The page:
I recently watched The Art of the Steal on Netflix. It’s a documentary about the Barnes Foundation. The Barnes has the largest collection of Impressionist and Modernist art in the world. The college I went to was located near the Barnes’ original location and when I was in school I knew there was a huge fight going on between the township of Lower Merion and the institution. I didn’t know the specifics. The Barnes wanted to move from Lower Merion to downtown Philadelphia and the whole thing was caught up in the courts. Eventually the foundation did move. I went to the original location the day after I graduated college and it was impressive and overwhelming at the same time. It was impressive because there was so much and overwhelming for that same reason. I was there for a few hours, but I didn’t have the artistic knowledge to fully appreciate what I was staring at.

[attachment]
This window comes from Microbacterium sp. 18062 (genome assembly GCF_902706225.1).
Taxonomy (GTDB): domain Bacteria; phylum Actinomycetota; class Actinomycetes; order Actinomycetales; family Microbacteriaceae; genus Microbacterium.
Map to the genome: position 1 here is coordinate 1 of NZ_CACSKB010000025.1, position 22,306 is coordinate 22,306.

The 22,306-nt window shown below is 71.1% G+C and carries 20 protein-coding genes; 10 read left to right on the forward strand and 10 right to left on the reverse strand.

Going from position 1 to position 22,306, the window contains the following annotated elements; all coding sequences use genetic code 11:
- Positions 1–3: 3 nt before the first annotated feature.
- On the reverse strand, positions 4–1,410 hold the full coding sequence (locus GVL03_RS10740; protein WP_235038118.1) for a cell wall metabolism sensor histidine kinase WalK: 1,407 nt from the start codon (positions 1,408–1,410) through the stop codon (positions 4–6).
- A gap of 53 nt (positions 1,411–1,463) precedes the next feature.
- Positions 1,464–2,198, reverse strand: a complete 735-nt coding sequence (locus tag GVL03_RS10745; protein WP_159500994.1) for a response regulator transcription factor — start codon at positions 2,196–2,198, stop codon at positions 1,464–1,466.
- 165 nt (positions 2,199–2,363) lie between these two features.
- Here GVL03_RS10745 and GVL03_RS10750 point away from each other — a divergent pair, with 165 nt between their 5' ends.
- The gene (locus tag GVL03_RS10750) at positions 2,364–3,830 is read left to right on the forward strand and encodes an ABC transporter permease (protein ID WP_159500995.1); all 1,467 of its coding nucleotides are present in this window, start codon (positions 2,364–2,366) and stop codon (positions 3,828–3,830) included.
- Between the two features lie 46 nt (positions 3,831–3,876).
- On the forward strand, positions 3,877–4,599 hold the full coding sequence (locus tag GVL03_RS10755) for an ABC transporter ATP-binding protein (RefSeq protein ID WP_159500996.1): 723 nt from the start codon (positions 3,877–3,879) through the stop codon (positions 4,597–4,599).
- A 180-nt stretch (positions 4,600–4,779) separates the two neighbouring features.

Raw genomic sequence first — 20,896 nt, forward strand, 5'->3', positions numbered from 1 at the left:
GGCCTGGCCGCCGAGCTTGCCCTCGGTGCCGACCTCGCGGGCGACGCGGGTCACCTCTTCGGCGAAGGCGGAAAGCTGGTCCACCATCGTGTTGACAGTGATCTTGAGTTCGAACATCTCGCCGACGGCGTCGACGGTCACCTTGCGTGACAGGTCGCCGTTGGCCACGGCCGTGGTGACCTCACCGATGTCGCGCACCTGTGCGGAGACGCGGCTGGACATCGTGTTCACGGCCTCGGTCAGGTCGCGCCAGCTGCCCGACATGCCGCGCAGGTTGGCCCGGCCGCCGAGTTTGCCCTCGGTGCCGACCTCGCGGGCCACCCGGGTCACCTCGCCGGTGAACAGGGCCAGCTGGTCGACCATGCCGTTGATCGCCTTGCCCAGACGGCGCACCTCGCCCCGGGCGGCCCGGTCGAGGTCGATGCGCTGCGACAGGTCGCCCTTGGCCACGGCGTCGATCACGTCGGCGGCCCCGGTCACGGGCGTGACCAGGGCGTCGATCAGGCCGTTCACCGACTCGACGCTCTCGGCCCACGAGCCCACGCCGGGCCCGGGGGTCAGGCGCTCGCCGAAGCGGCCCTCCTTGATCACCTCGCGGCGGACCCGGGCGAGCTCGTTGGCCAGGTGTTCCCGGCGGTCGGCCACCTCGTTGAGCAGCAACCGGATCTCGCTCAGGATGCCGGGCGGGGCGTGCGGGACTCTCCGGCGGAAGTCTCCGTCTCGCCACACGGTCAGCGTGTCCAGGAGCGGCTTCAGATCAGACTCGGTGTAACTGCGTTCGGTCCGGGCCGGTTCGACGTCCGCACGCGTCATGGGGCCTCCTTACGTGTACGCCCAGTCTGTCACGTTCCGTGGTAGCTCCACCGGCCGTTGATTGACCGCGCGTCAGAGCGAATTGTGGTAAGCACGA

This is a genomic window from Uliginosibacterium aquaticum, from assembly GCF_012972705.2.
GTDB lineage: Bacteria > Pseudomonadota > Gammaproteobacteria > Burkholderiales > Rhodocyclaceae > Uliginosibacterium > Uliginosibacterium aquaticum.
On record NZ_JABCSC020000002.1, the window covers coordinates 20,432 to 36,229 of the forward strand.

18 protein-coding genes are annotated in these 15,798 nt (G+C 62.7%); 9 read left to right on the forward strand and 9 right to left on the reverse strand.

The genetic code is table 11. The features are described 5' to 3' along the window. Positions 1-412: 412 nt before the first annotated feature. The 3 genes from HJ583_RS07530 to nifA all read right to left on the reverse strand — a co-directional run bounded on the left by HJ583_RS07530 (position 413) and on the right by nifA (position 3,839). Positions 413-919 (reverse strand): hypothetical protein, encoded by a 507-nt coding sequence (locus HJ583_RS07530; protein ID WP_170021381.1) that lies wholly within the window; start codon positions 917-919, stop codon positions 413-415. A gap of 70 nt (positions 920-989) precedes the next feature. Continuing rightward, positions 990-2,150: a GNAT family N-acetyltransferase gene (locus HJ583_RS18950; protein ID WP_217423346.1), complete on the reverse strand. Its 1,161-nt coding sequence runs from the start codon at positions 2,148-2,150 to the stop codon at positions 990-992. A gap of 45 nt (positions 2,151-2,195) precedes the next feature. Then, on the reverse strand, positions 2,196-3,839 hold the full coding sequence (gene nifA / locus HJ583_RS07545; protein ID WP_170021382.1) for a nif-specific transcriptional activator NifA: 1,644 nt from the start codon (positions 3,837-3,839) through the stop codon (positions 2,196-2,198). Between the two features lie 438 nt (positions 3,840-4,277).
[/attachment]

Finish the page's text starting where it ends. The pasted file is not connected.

The other thing about the Barnes Foundation was that it only allowed in so many people a day to look at the art. And my understanding of the idea was that the foundation wanted to limit the number of people in order to create an intimate experience and I have to agree with that idea because most arts museums are like subway stations everyone is on the move and its noisy.
The film gives the history of the foundation and the vision of its founder Albert C. Barnes who traveled across Europe collecting art. For him, the institution was for arts students and he decided who could see the collection. He owned the art so he could do what he wanted with it.
He also had a “ironclad” will written to protect his art and vision, but nothing stays static. The documentary depicts the changes to the foundation over the years. Former students are interviewed and they speak negative of every little change. Former board members were supportive changes. The filmmakers fall on the side of the former students.
I feel that the film’s view that the relocation of the Barnes was part of a massive conspiracy was a large stretch. The whole story of how Albert C. Barnes’ vision for his institution was gutted after his death is worth watching. Check it out.